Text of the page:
In recent years, Charleston Ballet Theatre has made a Piccolo tradition of sorts out of performing under the massive Angel Oak, an ancient live oak tree on Johns Island estimated to be over 1,400 years old. The ballet first performed under the stunning and expansive canopy in 1998, accompanied by the Charleston Symphony Orchestra. They returned to the Angel Oak in 2002 without the CSO and danced to canned music. This year they return again with the CSO to perform their interpretation of Igor Stravinsky's Rite of Spring. Stravinsky wrote the risqué ballet in 1912 for the Ballet Russes. The Russian title literally means, "Spring the Sacred." Inspired by pagan ritualistic dance, and informed by the expertise of archaeologist and folklorist Nikolai Roerich, Rite of Spring is Stravinsky's magnum opus.
When the ballet first premiered in Paris on May 29, 1913, audiences were shocked by the rhythmic score, primitive setting, and radical choreography. The performance began to whistles and catcalls from the audience and eventually degenerated into a full-fledged riot. Disgraced, Stravinsky fled the theatre.
Don't expect riots at the Charleston Ballet Angel Oak performance. Nearly 100 years after the original premiere, the ballet does not seem nearly as "sexual and barbaric" today. In fact, Walt Disney felt the ballet was innocuous enough to use it in Fantasia — well, the music, anyway. The animated film accompanies the music with illustrations of the evolution of single-celled life forms to dinosaurs. This interpretation of the score might create more controversy today than the original ballet.
Ballet purists and creationists alike need not worry; the Charleston Ballet Theatre's Jill Eathorne-Bahr has choreographed a performance that transports viewers back to the beginning of time, and there is Adam, and there is Eve. In this scenario, the fledgling Earth is a matriarchy that is turned upside down. Eathorne-Bahr's work has been heralded as "sleek and explosive." Her range of choreographic styles incorporates both the modern movement and pure classicism. Dancers will take advantage of the setting, using the natural dirt floor and the irresistibly climbable Angel Oak.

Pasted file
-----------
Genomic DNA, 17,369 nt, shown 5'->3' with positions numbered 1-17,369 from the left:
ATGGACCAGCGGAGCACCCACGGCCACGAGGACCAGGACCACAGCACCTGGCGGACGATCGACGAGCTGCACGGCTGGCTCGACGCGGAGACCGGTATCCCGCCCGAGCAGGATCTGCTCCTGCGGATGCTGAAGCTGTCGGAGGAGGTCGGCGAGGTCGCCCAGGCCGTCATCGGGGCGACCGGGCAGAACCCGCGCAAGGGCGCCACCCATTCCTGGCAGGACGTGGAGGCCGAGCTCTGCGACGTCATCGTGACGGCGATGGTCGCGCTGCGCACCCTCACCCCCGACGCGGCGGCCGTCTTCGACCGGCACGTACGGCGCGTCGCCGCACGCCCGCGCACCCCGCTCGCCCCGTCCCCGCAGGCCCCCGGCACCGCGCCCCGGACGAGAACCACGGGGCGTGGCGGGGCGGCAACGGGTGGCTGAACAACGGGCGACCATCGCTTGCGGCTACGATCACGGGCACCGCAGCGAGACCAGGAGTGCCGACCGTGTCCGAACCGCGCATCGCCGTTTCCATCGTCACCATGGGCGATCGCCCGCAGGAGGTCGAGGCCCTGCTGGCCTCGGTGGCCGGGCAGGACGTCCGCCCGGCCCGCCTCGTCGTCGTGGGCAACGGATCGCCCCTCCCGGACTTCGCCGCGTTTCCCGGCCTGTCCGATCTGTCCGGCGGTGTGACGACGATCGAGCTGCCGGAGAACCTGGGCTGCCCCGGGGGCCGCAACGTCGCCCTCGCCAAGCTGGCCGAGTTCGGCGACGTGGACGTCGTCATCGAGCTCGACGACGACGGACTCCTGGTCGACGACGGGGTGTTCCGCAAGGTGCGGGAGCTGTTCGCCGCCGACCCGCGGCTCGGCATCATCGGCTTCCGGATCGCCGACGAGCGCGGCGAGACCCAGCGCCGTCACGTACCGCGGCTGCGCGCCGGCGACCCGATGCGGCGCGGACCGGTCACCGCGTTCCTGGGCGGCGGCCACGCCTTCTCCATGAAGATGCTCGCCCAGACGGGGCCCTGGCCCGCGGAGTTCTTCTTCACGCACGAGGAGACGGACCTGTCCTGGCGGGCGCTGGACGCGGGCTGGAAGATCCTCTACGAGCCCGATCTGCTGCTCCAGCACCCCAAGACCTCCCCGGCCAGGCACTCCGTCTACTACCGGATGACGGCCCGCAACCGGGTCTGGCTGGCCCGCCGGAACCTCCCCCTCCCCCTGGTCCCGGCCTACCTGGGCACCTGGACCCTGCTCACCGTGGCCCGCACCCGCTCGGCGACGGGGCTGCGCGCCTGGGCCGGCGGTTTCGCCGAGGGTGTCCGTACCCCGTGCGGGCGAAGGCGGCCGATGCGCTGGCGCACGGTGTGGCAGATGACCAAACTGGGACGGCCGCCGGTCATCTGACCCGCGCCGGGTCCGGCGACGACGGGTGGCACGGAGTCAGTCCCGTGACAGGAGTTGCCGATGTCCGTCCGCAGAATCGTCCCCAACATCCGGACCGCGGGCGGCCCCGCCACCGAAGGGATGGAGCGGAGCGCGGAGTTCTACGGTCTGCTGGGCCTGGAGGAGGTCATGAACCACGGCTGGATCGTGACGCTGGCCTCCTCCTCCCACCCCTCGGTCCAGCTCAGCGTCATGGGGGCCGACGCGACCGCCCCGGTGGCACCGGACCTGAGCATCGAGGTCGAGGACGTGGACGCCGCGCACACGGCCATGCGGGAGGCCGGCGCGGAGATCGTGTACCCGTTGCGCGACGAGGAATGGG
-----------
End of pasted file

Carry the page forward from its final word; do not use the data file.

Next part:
This is the 19th season of the professional ballet company. Patricia Cantwell, artistic director of the Ballet Company, says the CBT has always been a big part of the city's creative tapestry. "Every day its talented dancers, who come to live in Charleston from all over the world, are bringing these magnificent works to life. And every day Charleston Ballet Theatre is carving out its unique spot on the national artistic map."
The Charleston Symphony Orchestra, as conducted by Scott Terrell, will provide the sounds. Despite the bugs and dirt, tickets go quickly to this family-friendly event. The magic created by the Angel Oak's bucolic setting combined with beautiful choreography and rhythmic musical performance makes up for the hazards of the outdoors.
UNDER THE ANGEL OAK • Piccolo Spoleto's Special Events • $25 • June 3 at 6 and 7:30 p.m. • Angel Oak Park, 3688 Angel Oak Road, Johns Island • 554-6060